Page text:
When our hearts are opened to the love of God, we can’t help but be overwhelmed and captured by it.  Not so fully that we cease to be sinners, because we still live and struggle with our sinful flesh, but so that we can honestly say along with St. Peter, “Lord you know everything; you know that I love you.” [John 21:17]

Who you say Jesus is will then determine how you will live the rest of your life.

In Matthew 28:18-20 Jesus gave the Great Commission, one last commandment of love to His church before He ascended back to the right hand of God the Father.  Listen: “And Jesus came and said to them, “All authority in heaven and on earth has been given to me. Go therefore and make disciples of all nations, baptizing them in the name of the Father and of the Son and of the Holy Spirit, teaching them to observe all that I have commanded you. And behold, I am with you always, to the end of the age.”

Why do we preach and teach the Word of God and then form and support the various congregations throughout this world?  Because we fear and love God; because we love our neighbor who is still trapped, dead in their sins.  Why do we meet each Sunday, careful not to neglect the meeting of the saints?  Because we love our brothers and sisters born of Holy Baptism just as we were.  Because together we equally need the gifts that God so freely lavishes upon us in Word and Sacrament every day so that we can continue to grow in love towards God and one another.  And then together, with one heart, the heart of Jesus, we are enabled by God to go out each and everyday, prepared to give an answer to everyone who asks us to give the reason for the hope that we have in God through Jesus Christ. And the answer we give, will always be centered in God’s gift of mercy and love that fulfills both the great and second great commandment to love.

May God the Father Who created us, may God the Son Who redeemed us and saved us from our sins, may God the Holy Spirit Who sanctifies us and fills us with divine love and wisdom, keep both us and Christ Church until the resurrection of the dead.  In Jesus name… AMEN!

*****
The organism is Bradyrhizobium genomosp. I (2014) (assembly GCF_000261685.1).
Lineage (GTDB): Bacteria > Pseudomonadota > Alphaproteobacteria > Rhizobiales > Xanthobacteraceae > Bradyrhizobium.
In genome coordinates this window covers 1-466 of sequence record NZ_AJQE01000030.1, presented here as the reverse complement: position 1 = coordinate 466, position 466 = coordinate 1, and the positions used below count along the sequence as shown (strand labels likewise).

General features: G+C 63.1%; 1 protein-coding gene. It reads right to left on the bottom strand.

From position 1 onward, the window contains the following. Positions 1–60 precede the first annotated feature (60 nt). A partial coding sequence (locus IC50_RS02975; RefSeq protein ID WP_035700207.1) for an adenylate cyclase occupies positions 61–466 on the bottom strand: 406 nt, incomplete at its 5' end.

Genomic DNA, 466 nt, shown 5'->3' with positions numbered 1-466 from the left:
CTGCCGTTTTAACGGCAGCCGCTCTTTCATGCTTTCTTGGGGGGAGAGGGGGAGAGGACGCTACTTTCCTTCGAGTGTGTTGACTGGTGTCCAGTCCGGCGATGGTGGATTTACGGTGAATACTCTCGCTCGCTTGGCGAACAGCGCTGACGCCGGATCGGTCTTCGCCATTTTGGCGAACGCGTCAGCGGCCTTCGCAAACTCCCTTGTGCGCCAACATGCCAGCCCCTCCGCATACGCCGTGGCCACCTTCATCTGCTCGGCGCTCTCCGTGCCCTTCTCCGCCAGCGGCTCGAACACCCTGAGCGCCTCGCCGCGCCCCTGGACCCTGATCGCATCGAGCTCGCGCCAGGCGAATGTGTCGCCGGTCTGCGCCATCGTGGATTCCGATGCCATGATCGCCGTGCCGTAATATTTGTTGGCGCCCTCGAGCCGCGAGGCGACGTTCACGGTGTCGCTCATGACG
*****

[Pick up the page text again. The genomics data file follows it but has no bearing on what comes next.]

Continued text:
Freedom to Be…

Sunday, September 18th, 2016

Seventeenth Sunday After Trinity-HL, September 18th, 2016
Rev. Brian Henderson-Pastor
Trinity Lutheran Church,
http://www.tlcsd.org and
Our Redeemer Lutheran Church
http://orlcsd.org

Click here for audio of this message

To be free is not the same as to do as you please.  You are not made free by forgetting God.  Someone who acts contrary to the will of God is simply proving that they’re bound to the way of this world and serving the prince of the spirit which is now at work in the sons of disobedience. [Ephesians 2:2]  Everything we do, either finds its source in God or in His enemy.  The person that commits sin is a slave of sin—that is how Jesus puts it. [John 8:34]

The worst of it however, is that there is in our own inner nature something that is not free, and is held captive by a force that wants us to resist God.  Scripture speaks of this as “the flesh” and says that it is not subject to the law of God, nor can it be.  Simply put, with your flesh you serve the law of sin. [Romans 7]

Usually we do not recognize this bondage until we try seriously to change it; that is until we try to serve God and live an honest life that practices love for our neighbor.  It’s at this point, that we discover that “the evil we do not want to do is what we do” and that “we are flesh, sold under sin.”